Kirb your enthusiasm!


"Pink isn't a color. It's a lifestyle." - Chumbalaya
"...generalship should be informing list building." - Sir Biscuit
"I buy models with my excess money" - Valkyrie whilst a waitress leans over him

Tuesday, June 28, 2011

Imperial Guard Codex Review: Part 2: Headquarters Part 1 & Chimera


We'll kickstart the Imperial Guard review with our lovely leaders we usually do. Imperial Guard HQs are interesting within the 5th edition construct in there are no FoC movers - something we've become very used to and really look out for. Not a huge biggie within the overall scheme of the codex with a bunch of options in every Force Organisation Chart slot but interesting none the less. Otherwise Imperial Guard HQs are all about supporting the little guys rather than being beastly themselves and should rarely be expensive. If your HQs are becoming expensive you're more than likely doing something wrong. Let's take a look then.

In this post I'll be looking at the Company Command squad and the every loyal Chimera. I know the Chimera isn't a HQ choice but we need to look at it at some point and the CCS has got a lot of entries to cover.

Company Command Squad

This is the most basic and commonly seen choice for Imperial Guard armies for a couple of reasons. It's cheap. It supports the whole army with orders. It supports the whole army with reserve manipulations. It can bring its very own Chimera. Winwinwinwin I think and it is still capable of bringing heavy and special weapons. Let's look at the orders first of which two can be 'cast' a turn.

Bring it Down! - Twin-linking weapons against a visible tank or monstrous creature. This is excellent for any unit with a bunch of heavy/special weapons in a given squad and helps overcome the BS3 the average Guard unit suffers from.

Fire on my Target! - Re-rolling successful cover saves against any unit is great. Mathematically there is no difference between this and Bring it Down! against vehicles/MCs though I would prefer Bring it Down! to ensure more hits. Fire on my Target! however has more application against non-vehicle/MC units and can really improve the ability of a given squad against infantry in cover.

Get Back in the Fight! - Any fleeing or 'pinned' target immediately gets up/turns around and is able to shoot and assault as normal. This is great for getting better cover saves on units without suffering from the drawbacks of going to ground (i.e. not being able to do anything next turn) - assuming you pass the Ld test of course. Less useful with fleeing units as they can rally normally but with units who normally couldn't rally due to enemy proximity or being below half strength, Get Back in the Fight! allows them to 'break the rules' so to speak. Very useful to have, particularly in objective games.

First Rank, FIRE! Second Rank, FIRE! - More lasgun shots doesn't sound that impressive but every wound caused is a wound which could fail. This allows Infantry units to increase their potential damage by roughly 33-50% depending whether or not they are in rapid fire range or not and is obviously very useful against closing infantry units. A combined Infantry squad or a couple of these squads can put out a lot of potential wounds so make use of this as enemy infantry get close.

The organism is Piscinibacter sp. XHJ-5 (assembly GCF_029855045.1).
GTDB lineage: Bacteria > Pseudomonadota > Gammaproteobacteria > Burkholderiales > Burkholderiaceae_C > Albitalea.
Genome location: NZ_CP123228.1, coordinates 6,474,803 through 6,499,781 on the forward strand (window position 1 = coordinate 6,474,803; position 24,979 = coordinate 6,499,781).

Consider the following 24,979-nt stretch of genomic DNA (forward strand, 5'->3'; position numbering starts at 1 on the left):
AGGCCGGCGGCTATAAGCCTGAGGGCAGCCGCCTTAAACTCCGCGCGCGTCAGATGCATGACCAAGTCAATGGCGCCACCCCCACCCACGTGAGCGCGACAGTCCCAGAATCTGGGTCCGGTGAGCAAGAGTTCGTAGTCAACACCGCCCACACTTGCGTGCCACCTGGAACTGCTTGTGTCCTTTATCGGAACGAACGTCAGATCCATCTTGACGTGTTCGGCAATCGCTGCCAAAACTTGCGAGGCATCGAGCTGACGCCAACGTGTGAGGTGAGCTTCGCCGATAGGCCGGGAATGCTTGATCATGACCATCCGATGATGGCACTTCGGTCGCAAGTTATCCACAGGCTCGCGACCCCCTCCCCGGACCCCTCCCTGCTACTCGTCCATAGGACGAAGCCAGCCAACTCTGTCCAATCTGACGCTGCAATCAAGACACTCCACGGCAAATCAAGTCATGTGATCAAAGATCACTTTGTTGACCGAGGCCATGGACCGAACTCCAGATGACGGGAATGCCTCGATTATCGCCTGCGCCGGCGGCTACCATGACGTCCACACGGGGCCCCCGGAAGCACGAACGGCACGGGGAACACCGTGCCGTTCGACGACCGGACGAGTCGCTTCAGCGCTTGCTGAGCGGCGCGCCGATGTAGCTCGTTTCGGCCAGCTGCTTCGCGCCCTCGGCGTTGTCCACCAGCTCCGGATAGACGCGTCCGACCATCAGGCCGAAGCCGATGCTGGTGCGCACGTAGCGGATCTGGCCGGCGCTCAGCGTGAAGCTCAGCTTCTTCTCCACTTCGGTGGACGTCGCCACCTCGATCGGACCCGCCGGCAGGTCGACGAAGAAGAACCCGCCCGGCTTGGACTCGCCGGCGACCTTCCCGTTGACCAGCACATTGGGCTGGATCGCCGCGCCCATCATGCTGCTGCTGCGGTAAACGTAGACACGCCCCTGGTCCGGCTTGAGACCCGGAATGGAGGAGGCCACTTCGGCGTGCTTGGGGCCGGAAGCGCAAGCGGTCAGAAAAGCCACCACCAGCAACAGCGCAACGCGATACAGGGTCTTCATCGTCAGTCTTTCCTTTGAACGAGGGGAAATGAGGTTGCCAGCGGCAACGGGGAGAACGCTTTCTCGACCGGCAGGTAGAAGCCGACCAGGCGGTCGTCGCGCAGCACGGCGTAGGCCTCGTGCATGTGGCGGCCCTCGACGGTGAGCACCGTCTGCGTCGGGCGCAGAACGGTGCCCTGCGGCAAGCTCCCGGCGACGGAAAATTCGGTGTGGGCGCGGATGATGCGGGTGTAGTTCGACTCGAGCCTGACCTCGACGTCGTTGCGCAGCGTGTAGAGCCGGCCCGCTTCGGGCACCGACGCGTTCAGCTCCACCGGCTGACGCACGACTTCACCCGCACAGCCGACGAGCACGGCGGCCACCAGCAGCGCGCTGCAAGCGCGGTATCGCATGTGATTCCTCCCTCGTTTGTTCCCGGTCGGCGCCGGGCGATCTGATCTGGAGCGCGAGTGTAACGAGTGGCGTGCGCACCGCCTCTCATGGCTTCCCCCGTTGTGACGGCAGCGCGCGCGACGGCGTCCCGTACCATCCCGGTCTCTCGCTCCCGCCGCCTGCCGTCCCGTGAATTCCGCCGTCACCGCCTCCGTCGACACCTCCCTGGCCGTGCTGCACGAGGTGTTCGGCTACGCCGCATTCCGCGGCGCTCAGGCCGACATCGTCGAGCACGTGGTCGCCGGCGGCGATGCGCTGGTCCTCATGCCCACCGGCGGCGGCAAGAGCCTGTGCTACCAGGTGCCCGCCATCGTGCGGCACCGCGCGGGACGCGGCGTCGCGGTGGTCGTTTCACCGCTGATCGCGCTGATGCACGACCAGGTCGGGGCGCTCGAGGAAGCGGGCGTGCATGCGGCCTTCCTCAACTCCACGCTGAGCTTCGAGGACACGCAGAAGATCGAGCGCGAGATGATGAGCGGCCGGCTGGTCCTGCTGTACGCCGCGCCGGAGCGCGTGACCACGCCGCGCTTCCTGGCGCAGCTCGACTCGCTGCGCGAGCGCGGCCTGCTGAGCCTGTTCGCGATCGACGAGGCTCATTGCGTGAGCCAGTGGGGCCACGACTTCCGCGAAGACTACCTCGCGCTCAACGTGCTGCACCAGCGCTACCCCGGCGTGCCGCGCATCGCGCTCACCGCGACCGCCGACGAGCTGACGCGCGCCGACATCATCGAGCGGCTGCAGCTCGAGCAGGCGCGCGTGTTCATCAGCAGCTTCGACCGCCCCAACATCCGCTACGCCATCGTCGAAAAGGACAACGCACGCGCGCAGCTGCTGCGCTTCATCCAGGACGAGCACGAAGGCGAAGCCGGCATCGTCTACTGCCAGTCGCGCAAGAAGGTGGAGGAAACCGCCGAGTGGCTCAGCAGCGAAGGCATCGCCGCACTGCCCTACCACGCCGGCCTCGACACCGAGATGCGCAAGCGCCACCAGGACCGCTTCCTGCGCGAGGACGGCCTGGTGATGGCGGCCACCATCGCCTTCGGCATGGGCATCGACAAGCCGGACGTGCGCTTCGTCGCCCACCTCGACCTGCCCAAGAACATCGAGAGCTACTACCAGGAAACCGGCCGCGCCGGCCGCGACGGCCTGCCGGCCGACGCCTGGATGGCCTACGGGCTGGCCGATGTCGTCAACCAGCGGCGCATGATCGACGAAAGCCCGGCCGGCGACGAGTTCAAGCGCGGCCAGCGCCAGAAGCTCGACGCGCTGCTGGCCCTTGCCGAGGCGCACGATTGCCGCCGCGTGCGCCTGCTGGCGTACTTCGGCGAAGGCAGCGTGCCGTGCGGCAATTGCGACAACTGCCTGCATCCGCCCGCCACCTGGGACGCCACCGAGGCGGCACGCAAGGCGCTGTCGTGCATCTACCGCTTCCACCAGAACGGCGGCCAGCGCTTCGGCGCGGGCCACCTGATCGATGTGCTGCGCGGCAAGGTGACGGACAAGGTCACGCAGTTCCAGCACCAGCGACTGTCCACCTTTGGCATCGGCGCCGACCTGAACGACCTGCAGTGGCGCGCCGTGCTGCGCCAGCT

Incoming! - +2 cover sounds great! but you have to forfeit that unit's shooting for that turn (remember how Orders go). That being said, combined with Get Back in the Fight!, Incoming! allows certain units (i.e. units on objectives, bubble-wrap units, etc.) to survive a great deal of incoming firepower. Considering the cost of most Guardsmen units, having a 2+ cover save is pretty damn annoying to your opponents. This is going to do nothing against weapons which ignore cover or assaults however and you're still T3 so don't look upon this combination as being invulnerable.

Move! Move! Move! - Roll three dice and pick the highest for your run move. This is great anytime you are fleeing something or running towards something. Having three chances at a six is great and makes the Run! move more reliable. How many times do you need just a couple of inches to get within an objective late game? Move! Move! Move! raises your chances of making those few inches.

Lot of different orders there with the main ones for the CCS being Bring it Down! and Fire on my Target! The others all have uses but these two orders really make groups of heavy weapons much better against mechanised targets - something very important in 5th edition.

The Company Command Squad also has a lot of options in regards to wargear; able to take up to four special weapons, a heavy weapon (including Heavy Flamer), Krak Grenades, Laspistols, Camo Cloaks, Carapace Armor, a Medi-pack, Regimental Standard, Vox-caster or any combination there-of. Most of these I would avoid as they are just packing on points to a unit you want to keep pretty cheap. Some good options however are the special and heavy weapons which allows the unit itself to impact the battlefield with weapons (i.e. meltaguns, lascannon), the Vox-caster for more reliable orders and the Regimental Standard for more reliable Leadership - important for low leadership armies. The real upgrades from the CCS however, are the advisors.

The bodyguards are obviously the worst of these which improve the survivability of your commander at 15 points each. Nice but not really necessary - he is cheap after all and whilst he does provide quite a bit for the army, he's not an essential piece which must stay alive. Master of the Ordnance is the next most useless which is basically a cheap Basilisk but unreliable. A S9 AP3 ordnance barrage is nothing to sneer at for 30 points but since it always scatters the full 2D6...well it's very unlikely to every hit anything. And then we get to the two Advisors worth talking about. Master of the Fleet and Astropath, both of whom impact upon reserves.